This problem resembles the CSS drop-shadow problem in that they are both the sort of thing that drives me crazy, but I can’t stop myself from trying to fix them. Frankly, I’ve put in so much time on the clip order that I realized I would be better off just giving up and recapturing the tape WITHOUT THE DAMNED SCENE DETECT (sorry, but I feel so much better now…) but then I’d never know how Premiere names clips. *Sigh*. I haven’t quite reached that stage with the CSS drop-shadows, but there’s a whole new week ahead.

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We have forward

October 14th, 2007  

Early Aikane

I’ve got new video for you on Aikane’s biography page. I extracted about six minutes of Aikane from compilation tape 1, which covers the summer of 1991 and the early part of the summer of 1992. That includes what turned out to be our first documented sighting of Aikane in 1991. It also illustrates how small Aikane was when we first met him (her?).

In those early days, Aikane was important to us not just because s/he was friendly, but also because every other turtle we saw regularly at Honokowai either had or was getting tumors. This wasn’t the only reason that Aikane was the Honokowai honu we photographed and videotaped the most. Even with the poor quality of our video from that period (not helped by size reduction for the web) you can easily see how attractive Aikane was.

What’s a compilation tape?

In 1997, when we first acquired a digital tape deck, Ursula reviewed all of our Regular-8 and Hi-8 video. She created six compilation tapes with short clips form the original media, documenting what was good and/or interesting and where we could find it. It’s a fascinating and invaluable resource, even if a lot of the material is usable only for historical purposes.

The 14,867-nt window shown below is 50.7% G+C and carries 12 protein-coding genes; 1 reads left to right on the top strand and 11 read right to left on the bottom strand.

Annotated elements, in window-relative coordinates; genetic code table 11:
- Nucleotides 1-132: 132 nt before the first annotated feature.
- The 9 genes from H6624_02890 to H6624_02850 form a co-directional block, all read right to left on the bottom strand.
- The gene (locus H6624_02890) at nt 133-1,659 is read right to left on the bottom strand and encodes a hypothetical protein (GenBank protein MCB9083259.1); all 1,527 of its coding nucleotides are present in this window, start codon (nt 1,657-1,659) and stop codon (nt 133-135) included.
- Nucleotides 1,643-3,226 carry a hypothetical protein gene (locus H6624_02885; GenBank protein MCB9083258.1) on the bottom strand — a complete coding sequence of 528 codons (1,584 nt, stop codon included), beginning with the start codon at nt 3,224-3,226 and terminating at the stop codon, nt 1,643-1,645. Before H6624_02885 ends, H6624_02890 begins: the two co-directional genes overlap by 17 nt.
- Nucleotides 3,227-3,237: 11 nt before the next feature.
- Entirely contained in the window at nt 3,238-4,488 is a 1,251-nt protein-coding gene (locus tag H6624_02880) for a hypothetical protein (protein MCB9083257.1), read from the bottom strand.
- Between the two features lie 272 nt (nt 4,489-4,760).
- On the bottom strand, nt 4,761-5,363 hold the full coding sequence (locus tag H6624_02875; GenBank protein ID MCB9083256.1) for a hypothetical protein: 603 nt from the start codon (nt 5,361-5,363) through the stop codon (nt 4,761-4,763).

Our video from that time suffers not just from age. The format we started with (Regular-8) wasn’t great to begin with. Worst of all, we hadn’t yet learned about white balance and we didn’t even have an orange filter, so the colour is just awful. Warts and all, however, I find myself fascinated by what is on those tapes. They really drive home the changes that have occurred underwater at Honokowai over the past 15-16 years.


In this week’s Toon, The CorpSec Err Force is on the move, but under the watchful eye of Kariya Nation. Over at that other blog, you can meet Kariya Nation’s inside operative, The Mole. Check him out.

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Playing a Different Toon

October 7th, 2007  

Boy am I dumb

This week’s Toon is called Culvert Operation, which is feeble I admit, but at least it’s a pun. My head hurt thinking that up, so give me a break here.

When we started the Toons the titles weren’t punny. Then I somehow came up with the stupid concept of making each title a pun. Ursula delegated that job to me. Do you think I might regret that idea, oh I don’t know, every week maybe? That’s actually underestimating it.

I know what you’re thinking. No, I can’t give it up, and yes, I’ve admitted I have a problem. I’m weak, what can I say. So it is that I will probably continue to inflict awful puns upon my family and friends (those who haven’t fled screaming) and yes, you too dear reader. I only write this to ask your forgiveness, but I digress.

This Toon begins a new era: the dawn of Kariya Nation. We hope it’s interesting and amusing on its own, but if you really want to appreciate it, start following Mississauga Musings. Little does Howzit know that his cousin Nando is not what he seems…

Other revisions: none

There aren’t any external changes this week. Most of my Trax revison time was devoted to fighting with CSS. Frankly, I’ve started to doubt the value of the conversion to full CSS. It doesn’t seem capable of the style I want, so that means choosing a different look. I really was hoping to avoid that. I’m beginning to get the old one-step-forward-two-steps-back feeling. It hasn’t quite gotten that far yet–I’m still at the running-hard-to-stay-in-place stage–but I’m sooo close. Wish me luck.